Cooked Dandelion Greens: Chop leaves coarsely and add to a pot of boiling water, reduce heat and cook to desired tenderness (anywhere from 15 to 30 minutes). Like any other greens you can add a piece of salt pork, bacon, a ham hock or fat back to the pot. You can put minced garlic on them or put the garlic in the cooking water. You can add butter or sour cream, a squirt of lemon juice or a splash of vinegar on them as well, however you like your greens. Salt and pepper to taste if desired. You can cook them up with other greens too. I hear they can also be steamed but I’ve never tried them cooked that way. The ‘liquor’ or liquid left in the pot is meant to be consumed as well – dip cornbread into it :))

    Thanks again!

  8. KimiHarris says


    Thanks so much for sharing that recipe! It sounds great, and I am sure you are right. I bet you could substitute another type of sweetener, like rapadura. I made some yummy strawberry jam with rapadura before. Does honey not work with pectin? I know that you can buy the type of fruit sweetener that store bought sugar free jams use. I wonder if that would also be a good choice? Anyone have any experience to share?


    Thanks for sharing some great recipes and thoughts! I didn’t realize that the FDA thought so highly of dandelions. That’s great to hear. I think I need to go pick some more dandelions tomorrow! ๐Ÿ™‚


    I was really happy with how they turned out (once I got the mixture thoroughly mixed). Everyone liked them in our household. ๐Ÿ™‚ Let me know if you end up trying to make dandelion jelly. That sounds great!

  9. says

    Come mid-summer the soccer fields in our community are loaded with dandelions. The town usually sprays them with herbicide, but this year I’m thinking of hosting a dandelion festival where, instead of spraying the fields, people will pick the plants and use them for dandelion wine … and now dandelion muffins too!

  10. says

    These sound great and I can’t wait to try them…unfortunitily, here in Alberta we do not have a singly yellow dandelion poking out yet!! Our growing season is drastically shortened; I just noticed the buds coming out on the tree’s this week! I will have to wait a few more weeks before I can try this recipe!

  11. Rosy says

    You might be able to use Honey to sweeten the jam, but it might not make as jelled a jelly. I think the Fructose in the honey, and other fruit sweeteners will work but will not set as strongly.

  12. Mary P. says

    Regarding the FDA and the nutrient value of dandelions- of all the vegetables, dandelions are found to have the highest level of beta-carotene, they are exceptionally high in fiber, iron, potassium, calcium, phosphorus and the B vitamins, as well as possessing many trace nutrients and nutritive constituents that have nourishing and healing effects. Interestingly, the only cultivated veggies that made the top 5 in nutrient value are collard greens (at number 2) and broccoli (at number 5) – the other three top veggies are actually common weeds!!! – lambsquarters, amaranth (aka pigweed), and of course dandelion. Weed ’em and eat ’em ๐Ÿ™‚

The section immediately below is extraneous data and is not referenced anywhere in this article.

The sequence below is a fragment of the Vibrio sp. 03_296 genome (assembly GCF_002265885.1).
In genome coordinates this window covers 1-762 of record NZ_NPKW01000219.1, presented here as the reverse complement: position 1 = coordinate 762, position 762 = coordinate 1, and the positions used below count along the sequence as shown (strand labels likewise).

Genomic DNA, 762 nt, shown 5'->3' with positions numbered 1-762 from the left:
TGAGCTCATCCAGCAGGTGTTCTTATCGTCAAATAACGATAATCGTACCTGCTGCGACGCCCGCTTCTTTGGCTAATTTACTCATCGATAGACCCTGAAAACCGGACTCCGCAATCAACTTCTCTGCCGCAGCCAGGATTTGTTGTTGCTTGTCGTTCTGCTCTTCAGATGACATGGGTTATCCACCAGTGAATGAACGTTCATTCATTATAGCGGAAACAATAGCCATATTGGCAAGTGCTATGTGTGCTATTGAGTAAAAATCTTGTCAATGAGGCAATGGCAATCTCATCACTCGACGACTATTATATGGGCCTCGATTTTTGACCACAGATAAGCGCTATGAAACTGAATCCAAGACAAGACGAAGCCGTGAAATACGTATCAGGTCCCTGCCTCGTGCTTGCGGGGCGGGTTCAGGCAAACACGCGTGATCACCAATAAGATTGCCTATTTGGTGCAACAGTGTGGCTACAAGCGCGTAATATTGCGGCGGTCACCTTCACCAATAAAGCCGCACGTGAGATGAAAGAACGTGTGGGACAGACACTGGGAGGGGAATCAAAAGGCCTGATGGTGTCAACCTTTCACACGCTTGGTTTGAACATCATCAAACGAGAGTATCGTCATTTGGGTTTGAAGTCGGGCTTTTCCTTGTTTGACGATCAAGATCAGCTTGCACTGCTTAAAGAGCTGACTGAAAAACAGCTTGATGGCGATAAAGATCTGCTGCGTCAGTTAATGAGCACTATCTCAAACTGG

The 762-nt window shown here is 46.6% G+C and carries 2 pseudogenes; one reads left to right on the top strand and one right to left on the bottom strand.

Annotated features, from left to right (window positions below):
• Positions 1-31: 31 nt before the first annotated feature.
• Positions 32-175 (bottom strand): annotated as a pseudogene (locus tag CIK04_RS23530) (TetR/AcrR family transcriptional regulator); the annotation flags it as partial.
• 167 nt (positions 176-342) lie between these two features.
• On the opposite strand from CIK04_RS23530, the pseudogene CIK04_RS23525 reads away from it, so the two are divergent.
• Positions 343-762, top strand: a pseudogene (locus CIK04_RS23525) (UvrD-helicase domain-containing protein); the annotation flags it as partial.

13. Maria says

    I’m so excited to try this recipe! My backyard is basically taken over by dandelions. I am just curious as to what you mean by oats. Are rolled oats alright? Or are steel cut oats needed? Thanks!

  14. says

    You could use Pomona’s Pectin to make Dandelion Jelly with honey or other alternative sweeteners. It jells with any sweetener or none at all.

    These look very interesting! I may have to try them. ๐Ÿ™‚

  15. Angie Jones says

    This info is very helpful. It is sad that I considered these ‘weeds’ a nuisance for all these years. I have so much to learn!

  16. Patricia Winter says

    Made these yesterday, just a half a batch, but used the honey and butter in the original amount, mixed the batter with an immersion blender. OH MY! OH MY! SUPER DELISH! Fed my mother one this morning when she came to visit and after she ate it, I told her there were dandelion blossoms in them. She could hardly believe it, SUPER YUMMY!

  17. says

    loved the flower additions… we also go with the wild things that grow around us… fiddleheads, stinging nettle, morels, chantarelles, pigweed, chickweed…birch syrup…